Research into TV viewing from several sources suggests ongoing changes in device and service preferences. Connected TV devices are on the upswing, and traditional pay TV services are continuing their years-long decline.
According to the Leichtman Research Group, 69% of U.S. TV households have at least one TV set connected to the Internet via a smart TV set, a stand-alone device (like Roku, Chromecast, Amazon Fire TV stick or set-top box, or Apple TV), a video game system, and/or a Blu-ray player - up from 50% in 2014 and 24% in 2010.
Overall, there are more connected TV devices in U.S. households than there are pay TV set-top boxes. Among those with any connected TV devices, 76% have more than one device, with a mean of 3.5 per connected TV household. Across all households (including those that do not have any of these), the mean number of connected TV devices per household is 2.4, while the mean number of pay TV set-top boxes per household is 1.7.
The findings are based on a survey of 1,204 TV households throughout the United States, and are part of a new LRG study, "Connected and HD TVs XIV." This is LRG's 14th such annual study.
Other findings indicate:
Overall, 25% of adults in U.S. TV households watch video via a connected TV device daily, compared to 11% in 2014 and 1% in 2010.
43% of all ages 18-34 watch video via a connected TV device daily, compared to 26% of ages 35-54 and 10% of ages 55+.
22% of adults with a pay TV service watch video via a connected TV device daily, compared to 38% of pay TV non-subscribers.
79% of all TV sets in U.S. households are HDTVs, an increase from 59% in 2014 and 11% in 2007.
38% of non-4K UltraHD TV owners have seen one in use, up from 10% in 2014.
31% of those who have seen a 4K HDTV in use are interested in getting one, compared to 7% of those who have not seen a 4K HDTV.
"Connected TV devices continue to expand both in terms of the percentage of U.S. households that have connected TV devices and the frequency that people are using them," said Bruce Leichtman, president and principal analyst for LRG. "Yet with 81% of connected TV households also getting a pay TV service, choices provided by connected TVs are generally being integrated with traditional viewing options."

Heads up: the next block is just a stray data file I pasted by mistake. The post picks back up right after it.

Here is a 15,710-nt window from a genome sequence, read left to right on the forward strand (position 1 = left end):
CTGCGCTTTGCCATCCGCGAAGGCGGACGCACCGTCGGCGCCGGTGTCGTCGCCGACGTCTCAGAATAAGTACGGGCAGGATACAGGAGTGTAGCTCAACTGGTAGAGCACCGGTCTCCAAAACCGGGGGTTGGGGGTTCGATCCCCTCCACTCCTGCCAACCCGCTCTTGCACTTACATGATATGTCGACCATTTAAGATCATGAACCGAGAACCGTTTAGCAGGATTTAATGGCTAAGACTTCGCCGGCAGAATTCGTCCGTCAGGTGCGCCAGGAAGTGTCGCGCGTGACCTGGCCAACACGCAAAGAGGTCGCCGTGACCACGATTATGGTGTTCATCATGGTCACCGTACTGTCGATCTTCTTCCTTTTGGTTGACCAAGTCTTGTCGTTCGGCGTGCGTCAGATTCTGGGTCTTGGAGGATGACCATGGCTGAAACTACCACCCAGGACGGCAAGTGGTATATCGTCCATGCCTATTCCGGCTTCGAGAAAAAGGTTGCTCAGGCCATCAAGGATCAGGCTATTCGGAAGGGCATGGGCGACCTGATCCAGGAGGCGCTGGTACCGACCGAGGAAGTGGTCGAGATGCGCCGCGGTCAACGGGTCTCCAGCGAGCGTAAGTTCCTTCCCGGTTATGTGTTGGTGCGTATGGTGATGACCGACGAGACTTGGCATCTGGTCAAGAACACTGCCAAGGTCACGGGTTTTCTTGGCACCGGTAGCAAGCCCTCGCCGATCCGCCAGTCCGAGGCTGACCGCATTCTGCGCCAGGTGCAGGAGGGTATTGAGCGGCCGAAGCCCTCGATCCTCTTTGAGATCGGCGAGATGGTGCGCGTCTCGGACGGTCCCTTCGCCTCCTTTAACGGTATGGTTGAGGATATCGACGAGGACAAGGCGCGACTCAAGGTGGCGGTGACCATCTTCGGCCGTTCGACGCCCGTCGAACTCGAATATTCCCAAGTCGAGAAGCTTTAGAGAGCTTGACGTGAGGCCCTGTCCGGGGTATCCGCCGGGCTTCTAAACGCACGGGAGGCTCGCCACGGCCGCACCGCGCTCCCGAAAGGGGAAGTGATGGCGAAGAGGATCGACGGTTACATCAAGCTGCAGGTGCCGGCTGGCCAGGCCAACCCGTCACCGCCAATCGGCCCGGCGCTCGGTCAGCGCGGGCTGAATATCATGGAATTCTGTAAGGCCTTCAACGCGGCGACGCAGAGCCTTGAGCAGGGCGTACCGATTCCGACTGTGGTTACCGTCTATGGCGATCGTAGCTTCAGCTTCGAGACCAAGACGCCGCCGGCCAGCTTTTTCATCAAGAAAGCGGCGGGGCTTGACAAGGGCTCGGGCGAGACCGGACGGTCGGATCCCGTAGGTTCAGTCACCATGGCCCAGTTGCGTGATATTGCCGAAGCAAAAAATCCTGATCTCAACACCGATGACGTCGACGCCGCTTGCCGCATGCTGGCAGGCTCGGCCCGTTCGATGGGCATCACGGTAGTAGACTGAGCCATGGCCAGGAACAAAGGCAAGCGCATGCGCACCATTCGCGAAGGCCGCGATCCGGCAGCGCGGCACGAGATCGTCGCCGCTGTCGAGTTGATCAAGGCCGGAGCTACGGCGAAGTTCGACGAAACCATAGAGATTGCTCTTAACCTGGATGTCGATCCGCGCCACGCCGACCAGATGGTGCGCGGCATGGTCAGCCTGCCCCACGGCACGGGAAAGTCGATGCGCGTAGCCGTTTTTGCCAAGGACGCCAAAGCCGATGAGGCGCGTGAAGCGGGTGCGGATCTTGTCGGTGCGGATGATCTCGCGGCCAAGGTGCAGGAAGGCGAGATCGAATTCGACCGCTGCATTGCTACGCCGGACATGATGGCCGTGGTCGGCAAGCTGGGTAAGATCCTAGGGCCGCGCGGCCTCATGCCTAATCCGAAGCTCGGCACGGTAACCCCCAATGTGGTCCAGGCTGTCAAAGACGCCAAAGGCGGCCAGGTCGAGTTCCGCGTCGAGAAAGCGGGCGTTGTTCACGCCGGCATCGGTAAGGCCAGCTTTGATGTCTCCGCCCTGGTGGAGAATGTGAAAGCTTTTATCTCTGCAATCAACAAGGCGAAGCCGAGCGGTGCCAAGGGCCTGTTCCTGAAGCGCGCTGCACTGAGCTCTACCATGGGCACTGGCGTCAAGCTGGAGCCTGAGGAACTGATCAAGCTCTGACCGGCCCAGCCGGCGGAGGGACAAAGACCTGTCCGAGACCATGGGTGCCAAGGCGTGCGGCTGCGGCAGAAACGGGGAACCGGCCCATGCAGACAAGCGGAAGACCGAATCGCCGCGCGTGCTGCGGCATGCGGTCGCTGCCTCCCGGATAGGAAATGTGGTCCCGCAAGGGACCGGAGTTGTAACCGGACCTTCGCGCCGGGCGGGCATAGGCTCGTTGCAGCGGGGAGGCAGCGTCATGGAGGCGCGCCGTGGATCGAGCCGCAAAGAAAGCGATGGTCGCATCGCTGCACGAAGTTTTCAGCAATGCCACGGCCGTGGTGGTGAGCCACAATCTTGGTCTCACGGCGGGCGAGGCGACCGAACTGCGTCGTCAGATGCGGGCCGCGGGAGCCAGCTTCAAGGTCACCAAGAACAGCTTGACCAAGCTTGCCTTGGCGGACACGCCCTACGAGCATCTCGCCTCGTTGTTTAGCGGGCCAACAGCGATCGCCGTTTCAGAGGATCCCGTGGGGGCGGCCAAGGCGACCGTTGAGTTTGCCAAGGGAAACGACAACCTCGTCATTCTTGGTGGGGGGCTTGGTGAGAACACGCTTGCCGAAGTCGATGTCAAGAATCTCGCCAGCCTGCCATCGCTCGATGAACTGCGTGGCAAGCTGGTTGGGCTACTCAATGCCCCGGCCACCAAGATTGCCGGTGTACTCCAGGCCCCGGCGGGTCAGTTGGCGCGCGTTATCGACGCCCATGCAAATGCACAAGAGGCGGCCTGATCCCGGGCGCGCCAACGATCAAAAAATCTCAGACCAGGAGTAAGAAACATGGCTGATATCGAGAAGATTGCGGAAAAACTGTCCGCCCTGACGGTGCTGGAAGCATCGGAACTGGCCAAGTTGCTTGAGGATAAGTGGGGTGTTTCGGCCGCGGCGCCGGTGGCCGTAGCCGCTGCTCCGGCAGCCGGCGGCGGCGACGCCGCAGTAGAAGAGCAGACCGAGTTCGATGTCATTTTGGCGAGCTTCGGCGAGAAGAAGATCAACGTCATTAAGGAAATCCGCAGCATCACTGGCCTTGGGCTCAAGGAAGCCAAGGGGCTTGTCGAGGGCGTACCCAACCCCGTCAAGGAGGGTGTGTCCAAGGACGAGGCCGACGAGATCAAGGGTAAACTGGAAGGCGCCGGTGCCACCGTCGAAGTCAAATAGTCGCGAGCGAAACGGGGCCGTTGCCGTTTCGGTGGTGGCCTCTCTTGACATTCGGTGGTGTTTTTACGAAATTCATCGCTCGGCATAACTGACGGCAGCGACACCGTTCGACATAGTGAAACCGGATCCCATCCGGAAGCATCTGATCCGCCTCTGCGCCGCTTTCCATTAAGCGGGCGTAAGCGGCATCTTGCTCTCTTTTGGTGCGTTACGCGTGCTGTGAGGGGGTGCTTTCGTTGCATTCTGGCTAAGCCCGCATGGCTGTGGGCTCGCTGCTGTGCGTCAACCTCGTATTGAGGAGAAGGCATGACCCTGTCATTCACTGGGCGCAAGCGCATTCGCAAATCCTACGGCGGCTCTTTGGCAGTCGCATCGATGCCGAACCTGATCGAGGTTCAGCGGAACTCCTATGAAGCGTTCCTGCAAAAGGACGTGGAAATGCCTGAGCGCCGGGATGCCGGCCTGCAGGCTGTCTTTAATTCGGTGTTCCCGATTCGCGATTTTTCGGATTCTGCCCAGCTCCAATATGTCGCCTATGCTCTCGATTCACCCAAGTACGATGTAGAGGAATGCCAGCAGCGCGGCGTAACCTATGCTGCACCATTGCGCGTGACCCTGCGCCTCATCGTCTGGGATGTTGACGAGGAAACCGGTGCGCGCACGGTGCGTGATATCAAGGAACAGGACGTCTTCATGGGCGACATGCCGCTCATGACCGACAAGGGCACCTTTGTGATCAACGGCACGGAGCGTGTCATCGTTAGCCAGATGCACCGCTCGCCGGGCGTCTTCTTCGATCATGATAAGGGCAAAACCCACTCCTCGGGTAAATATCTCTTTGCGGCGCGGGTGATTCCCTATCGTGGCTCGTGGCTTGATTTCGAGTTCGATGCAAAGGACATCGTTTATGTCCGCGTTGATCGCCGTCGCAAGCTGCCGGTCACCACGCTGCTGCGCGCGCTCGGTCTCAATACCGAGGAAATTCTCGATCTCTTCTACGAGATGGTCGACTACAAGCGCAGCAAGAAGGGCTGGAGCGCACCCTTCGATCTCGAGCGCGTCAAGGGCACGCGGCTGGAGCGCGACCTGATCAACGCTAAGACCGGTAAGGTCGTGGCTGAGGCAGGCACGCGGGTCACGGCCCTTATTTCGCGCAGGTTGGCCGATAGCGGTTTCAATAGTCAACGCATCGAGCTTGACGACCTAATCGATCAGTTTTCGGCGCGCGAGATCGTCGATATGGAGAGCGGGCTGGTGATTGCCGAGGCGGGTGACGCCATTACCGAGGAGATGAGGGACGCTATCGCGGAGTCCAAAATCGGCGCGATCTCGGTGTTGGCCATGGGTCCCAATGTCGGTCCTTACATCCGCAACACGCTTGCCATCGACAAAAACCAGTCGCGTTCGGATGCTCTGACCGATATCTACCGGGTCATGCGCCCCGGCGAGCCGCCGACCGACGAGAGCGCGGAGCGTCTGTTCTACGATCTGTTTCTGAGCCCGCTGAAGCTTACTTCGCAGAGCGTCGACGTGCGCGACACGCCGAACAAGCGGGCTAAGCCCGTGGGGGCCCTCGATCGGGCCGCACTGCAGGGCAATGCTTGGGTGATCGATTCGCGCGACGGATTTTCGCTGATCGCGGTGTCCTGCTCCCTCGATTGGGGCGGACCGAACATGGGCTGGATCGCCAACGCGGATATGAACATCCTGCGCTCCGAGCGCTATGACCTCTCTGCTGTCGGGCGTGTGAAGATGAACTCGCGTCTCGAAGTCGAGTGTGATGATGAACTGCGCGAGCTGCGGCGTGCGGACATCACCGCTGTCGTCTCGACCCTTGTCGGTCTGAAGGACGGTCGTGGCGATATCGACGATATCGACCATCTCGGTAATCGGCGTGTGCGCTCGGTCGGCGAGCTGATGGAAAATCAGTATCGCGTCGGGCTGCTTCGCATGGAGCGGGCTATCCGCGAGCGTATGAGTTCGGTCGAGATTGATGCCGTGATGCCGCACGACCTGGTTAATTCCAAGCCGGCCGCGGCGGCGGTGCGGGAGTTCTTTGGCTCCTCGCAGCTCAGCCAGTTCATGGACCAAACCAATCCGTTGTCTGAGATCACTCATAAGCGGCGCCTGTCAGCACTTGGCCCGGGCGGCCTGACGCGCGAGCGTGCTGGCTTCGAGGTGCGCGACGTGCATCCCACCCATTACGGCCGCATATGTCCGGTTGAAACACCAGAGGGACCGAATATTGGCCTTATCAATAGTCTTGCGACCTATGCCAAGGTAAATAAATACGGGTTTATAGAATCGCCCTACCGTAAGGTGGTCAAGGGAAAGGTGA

On a related note, Adobe's (NASDAQ:ADBE) "State of Digital Video" report indicates that connected TV devices are starting to displace mobile devices as the preferred device for watching video. The report is based on data from more than 4 billion TV Everywhere (TVE) authentications in North America and more than 300 sites and apps.
The company says TV connected devices (TVCDs) now comprise 32% of TVE consumption, up from 20% two years ago and surpassing browsers. Watching TVE via TVCDs grew 349% over past two years and is the only segment where growth is accelerating year over year.
In contrast, the mobile share of viewing dropped below 50% for the first January in TVE history (54% to 46% since Jan 2015). While mobile is the device of choice during the day and primetime, consumers are turning to TVCDs in the evening, Adobe says. Combined, the two account for more than 75% of all video starts. Weekdays account for 64% of video starts. During the week, half of all TVE activity is in the evening and primetime slots (peaking at 9pm)
While connected TV device viewing is on the rise, traditional pay TV is continuing to slide.
According to the Diffusion Group, 22% of U.S. broadband households do not use traditional pay TV services. In 2011, 9% of the 85 million U.S. broadband households qualified as Cord Nils (literally no use of TV services from cable, satellite, or telco TV providers). At year-end 2016, the number of U.S. broadband households topped 100 million, with 22% qualifying as Cord Nils. The number of broadband households living without traditional pay TV has grown from just under 8 million in 2011 to 22 million by year-end 2016, an increase of 156% since 2011 and 22% in the last year.
While this should not be news to traditional pay TV operators, Greeson says the extent of the disruption has been largely overlooked. Consequently, the majority of MVPDs are being forced to rely on ARPU-killing ‘skinny’ TV services to save their dual-service relationships. Comcast (NASDAQ:CMCSA) is the exception to the rule, as it invested early in IP-enabled set-top boxes and features, a strategy from which it has greatly benefited (and is expected to continue to). Unfortunately for other U.S. MVPDs, the stickiness of the Internet/TV bundle appears to be in decline, even before broadband pay TV services gain serious footing.
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